As my research on life adversities and health disparities has matured, I have grown increasingly interested in how an individual’s willingness and ability to overcome life adversities are shaped by their social position. I strongly believe that sociological perspectives (social capital, networks, and the interaction between agency and structure) may be used to complement and extend psychological conceptions of resilience. For example, in societies like Taiwan where both education and family integration are highly valued, parents who devote family and personal resources to their offspring’s schooling may have better health profiles in later life. That is, in part, because well-educated children may promote their parents’ well-being by strengthening perceived social status and encouraging a healthy lifestyle. At the same time, socioeconomic conditions in childhood substantially shape one’s psychological asset (i.e., sense of purpose) that predicts healthy aging and longevity.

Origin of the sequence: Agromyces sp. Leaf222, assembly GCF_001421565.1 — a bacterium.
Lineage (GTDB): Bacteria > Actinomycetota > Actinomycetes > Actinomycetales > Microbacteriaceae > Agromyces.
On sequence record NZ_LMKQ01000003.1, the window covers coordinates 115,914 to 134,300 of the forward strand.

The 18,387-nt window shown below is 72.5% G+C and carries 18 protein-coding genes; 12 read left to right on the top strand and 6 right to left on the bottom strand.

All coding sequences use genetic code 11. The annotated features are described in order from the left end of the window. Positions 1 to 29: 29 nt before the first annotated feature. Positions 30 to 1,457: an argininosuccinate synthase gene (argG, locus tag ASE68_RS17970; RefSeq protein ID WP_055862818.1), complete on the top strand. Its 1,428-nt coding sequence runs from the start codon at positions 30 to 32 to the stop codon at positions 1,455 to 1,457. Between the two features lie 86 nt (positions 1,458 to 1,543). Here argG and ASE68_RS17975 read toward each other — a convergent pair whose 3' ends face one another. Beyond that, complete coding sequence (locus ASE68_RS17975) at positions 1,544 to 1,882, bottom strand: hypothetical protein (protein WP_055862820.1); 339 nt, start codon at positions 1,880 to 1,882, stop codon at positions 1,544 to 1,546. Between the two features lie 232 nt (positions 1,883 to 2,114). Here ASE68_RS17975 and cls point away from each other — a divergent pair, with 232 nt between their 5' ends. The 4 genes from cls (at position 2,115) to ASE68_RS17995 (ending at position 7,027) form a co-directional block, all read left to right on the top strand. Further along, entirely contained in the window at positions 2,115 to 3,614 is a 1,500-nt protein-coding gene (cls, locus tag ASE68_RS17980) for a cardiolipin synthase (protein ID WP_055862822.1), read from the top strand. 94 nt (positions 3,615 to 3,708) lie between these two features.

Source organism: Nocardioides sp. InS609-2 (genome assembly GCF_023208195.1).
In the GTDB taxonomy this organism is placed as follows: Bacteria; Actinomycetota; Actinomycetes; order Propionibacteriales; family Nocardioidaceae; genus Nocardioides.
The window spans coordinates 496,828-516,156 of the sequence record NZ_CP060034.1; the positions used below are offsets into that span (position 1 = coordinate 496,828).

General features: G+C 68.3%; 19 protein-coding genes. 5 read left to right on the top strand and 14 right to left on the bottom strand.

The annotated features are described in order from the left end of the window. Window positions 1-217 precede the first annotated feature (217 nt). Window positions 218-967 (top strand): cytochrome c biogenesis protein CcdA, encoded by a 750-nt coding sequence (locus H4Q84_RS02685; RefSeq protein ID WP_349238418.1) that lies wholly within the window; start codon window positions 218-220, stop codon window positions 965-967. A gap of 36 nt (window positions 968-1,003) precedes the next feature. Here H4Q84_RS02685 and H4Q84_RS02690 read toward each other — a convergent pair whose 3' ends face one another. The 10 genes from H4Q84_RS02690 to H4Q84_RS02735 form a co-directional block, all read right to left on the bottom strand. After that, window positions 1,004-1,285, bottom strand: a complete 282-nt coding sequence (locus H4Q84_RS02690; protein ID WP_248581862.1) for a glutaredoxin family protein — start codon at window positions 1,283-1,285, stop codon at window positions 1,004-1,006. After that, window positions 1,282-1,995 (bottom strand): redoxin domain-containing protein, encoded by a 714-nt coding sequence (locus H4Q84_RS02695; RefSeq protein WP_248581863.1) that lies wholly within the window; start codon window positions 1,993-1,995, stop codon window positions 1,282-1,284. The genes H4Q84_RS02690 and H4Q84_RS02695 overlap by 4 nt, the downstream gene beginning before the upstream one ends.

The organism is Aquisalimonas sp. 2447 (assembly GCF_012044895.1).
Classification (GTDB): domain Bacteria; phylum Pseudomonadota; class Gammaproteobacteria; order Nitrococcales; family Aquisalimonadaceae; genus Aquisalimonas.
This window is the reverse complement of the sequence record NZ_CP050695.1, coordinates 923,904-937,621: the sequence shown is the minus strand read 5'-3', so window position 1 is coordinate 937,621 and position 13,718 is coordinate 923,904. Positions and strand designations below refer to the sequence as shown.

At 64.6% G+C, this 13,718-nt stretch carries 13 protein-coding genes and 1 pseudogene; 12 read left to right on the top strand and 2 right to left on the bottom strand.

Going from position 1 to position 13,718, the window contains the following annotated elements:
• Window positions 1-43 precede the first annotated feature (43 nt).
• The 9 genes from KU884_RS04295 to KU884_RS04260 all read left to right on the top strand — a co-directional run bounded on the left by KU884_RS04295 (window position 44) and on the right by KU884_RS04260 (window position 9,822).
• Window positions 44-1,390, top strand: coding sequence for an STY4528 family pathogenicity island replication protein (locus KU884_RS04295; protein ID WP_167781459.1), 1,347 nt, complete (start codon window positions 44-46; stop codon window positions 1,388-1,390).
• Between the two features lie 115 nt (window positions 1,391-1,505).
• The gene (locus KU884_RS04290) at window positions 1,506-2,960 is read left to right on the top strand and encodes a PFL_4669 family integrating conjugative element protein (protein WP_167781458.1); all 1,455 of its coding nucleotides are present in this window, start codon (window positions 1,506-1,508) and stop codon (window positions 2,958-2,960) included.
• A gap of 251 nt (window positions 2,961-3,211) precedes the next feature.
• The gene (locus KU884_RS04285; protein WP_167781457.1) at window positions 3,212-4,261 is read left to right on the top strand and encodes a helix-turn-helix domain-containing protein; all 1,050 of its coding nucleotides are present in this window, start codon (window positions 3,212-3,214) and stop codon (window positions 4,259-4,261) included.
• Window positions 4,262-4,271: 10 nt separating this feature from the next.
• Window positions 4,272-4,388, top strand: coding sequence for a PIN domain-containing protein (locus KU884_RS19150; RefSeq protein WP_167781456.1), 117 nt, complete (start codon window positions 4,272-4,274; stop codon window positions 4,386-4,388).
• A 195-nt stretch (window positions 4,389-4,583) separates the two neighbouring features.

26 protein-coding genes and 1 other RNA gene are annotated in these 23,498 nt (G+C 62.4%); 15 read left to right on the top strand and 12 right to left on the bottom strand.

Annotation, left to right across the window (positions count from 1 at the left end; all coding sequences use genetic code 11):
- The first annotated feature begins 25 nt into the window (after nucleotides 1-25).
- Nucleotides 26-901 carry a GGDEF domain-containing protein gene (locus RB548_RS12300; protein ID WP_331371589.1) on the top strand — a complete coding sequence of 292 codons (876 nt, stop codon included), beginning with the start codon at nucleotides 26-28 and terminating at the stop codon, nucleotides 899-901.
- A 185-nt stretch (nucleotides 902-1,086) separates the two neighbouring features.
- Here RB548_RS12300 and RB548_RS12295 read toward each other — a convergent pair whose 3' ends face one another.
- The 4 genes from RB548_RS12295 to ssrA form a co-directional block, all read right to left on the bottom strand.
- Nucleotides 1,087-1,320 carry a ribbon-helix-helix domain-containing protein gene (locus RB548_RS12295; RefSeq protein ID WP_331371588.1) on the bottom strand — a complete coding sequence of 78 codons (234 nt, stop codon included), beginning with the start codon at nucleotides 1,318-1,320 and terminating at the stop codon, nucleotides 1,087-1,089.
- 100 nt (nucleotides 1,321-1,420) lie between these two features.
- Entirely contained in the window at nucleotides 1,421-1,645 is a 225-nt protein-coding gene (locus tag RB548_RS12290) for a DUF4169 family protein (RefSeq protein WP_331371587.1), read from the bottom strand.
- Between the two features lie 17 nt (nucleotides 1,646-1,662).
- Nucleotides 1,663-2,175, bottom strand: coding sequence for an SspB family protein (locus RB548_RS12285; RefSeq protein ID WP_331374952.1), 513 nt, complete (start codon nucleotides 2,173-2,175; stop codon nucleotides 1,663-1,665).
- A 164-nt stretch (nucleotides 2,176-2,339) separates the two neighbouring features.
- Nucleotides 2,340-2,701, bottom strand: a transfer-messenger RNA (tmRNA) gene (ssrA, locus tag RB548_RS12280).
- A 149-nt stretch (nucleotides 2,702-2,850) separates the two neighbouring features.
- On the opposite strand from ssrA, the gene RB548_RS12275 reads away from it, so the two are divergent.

Lee, Chioun. (2018). “Adult Children’s Education and Physiological Dysregulation among Older Parents.” Journal of Gerontology: Social Sciences, 73(6), 1143–1154. [Journal Link]
Lee, Chioun, Dana Glei, Noreen Goldman, and Maxine Weinstein. (2017). “Children’s Education and Parents’ Trajectories of Depressive Symptoms.” Journal of Health and Social Behavior, 58(1), 86–101. [Journal Link]
Chioun Lee, Debaleena Sain, Lexi Harari, and Esra Kurum. (2022), Social Mobility and Sense of Purpose from Midlife to Old Age: Examining the Role of Major Life Events, Research on Aging. [Journal Link]